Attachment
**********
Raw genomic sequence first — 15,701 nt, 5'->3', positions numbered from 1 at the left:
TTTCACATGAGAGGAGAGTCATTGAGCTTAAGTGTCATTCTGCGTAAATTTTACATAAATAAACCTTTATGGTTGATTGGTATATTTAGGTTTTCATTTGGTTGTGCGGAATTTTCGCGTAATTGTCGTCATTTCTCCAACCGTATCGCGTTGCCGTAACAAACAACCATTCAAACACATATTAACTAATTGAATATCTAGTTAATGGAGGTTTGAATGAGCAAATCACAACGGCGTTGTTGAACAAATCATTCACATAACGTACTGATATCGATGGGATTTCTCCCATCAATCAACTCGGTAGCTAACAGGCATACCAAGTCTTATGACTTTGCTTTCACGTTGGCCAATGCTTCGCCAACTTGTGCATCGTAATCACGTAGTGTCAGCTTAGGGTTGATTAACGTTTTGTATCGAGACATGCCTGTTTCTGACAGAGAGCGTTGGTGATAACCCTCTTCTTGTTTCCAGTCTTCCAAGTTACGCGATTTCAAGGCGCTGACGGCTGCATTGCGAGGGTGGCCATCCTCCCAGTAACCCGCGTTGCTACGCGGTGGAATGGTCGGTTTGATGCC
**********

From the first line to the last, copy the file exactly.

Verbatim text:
Raw genomic sequence first — 15,701 nt, 5'->3', positions numbered from 1 at the left:
TTTCACATGAGAGGAGAGTCATTGAGCTTAAGTGTCATTCTGCGTAAATTTTACATAAATAAACCTTTATGGTTGATTGGTATATTTAGGTTTTCATTTGGTTGTGCGGAATTTTCGCGTAATTGTCGTCATTTCTCCAACCGTATCGCGTTGCCGTAACAAACAACCATTCAAACACATATTAACTAATTGAATATCTAGTTAATGGAGGTTTGAATGAGCAAATCACAACGGCGTTGTTGAACAAATCATTCACATAACGTACTGATATCGATGGGATTTCTCCCATCAATCAACTCGGTAGCTAACAGGCATACCAAGTCTTATGACTTTGCTTTCACGTTGGCCAATGCTTCGCCAACTTGTGCATCGTAATCACGTAGTGTCAGCTTAGGGTTGATTAACGTTTTGTATCGAGACATGCCTGTTTCTGACAGAGAGCGTTGGTGATAACCCTCTTCTTGTTTCCAGTCTTCCAAGTTACGCGATTTCAAGGCGCTGACGGCTGCATTGCGAGGGTGGCCATCCTCCCAGTAACCCGCGTTGCTACGCGGTGGAATGGTCGGTTTGATGCC